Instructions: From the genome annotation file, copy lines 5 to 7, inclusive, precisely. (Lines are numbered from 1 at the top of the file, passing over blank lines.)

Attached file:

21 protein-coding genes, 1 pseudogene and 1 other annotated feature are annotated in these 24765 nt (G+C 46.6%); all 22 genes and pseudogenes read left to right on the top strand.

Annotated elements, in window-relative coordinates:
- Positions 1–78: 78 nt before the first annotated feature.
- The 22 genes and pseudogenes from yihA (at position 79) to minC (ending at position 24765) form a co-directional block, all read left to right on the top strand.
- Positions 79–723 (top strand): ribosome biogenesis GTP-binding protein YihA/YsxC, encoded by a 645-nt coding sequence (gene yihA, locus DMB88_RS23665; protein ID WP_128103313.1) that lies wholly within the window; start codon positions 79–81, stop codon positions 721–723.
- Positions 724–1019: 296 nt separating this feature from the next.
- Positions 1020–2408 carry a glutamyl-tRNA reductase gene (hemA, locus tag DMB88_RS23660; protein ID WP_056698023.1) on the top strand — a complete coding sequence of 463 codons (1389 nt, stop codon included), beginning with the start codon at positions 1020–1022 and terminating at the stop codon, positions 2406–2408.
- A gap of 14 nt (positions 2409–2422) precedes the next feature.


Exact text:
- Positions 79–723 (top strand): ribosome biogenesis GTP-binding protein YihA/YsxC, encoded by a 645-nt coding sequence (gene yihA, locus DMB88_RS23665; protein ID WP_128103313.1) that lies wholly within the window; start codon positions 79–81, stop codon positions 721–723.
- Positions 724–1019: 296 nt separating this feature from the next.
- Positions 1020–2408 carry a glutamyl-tRNA reductase gene (hemA, locus tag DMB88_RS23660; protein ID WP_056698023.1) on the top strand — a complete coding sequence of 463 codons (1389 nt, stop codon included), beginning with the start codon at positions 1020–1022 and terminating at the stop codon, positions 2406–2408.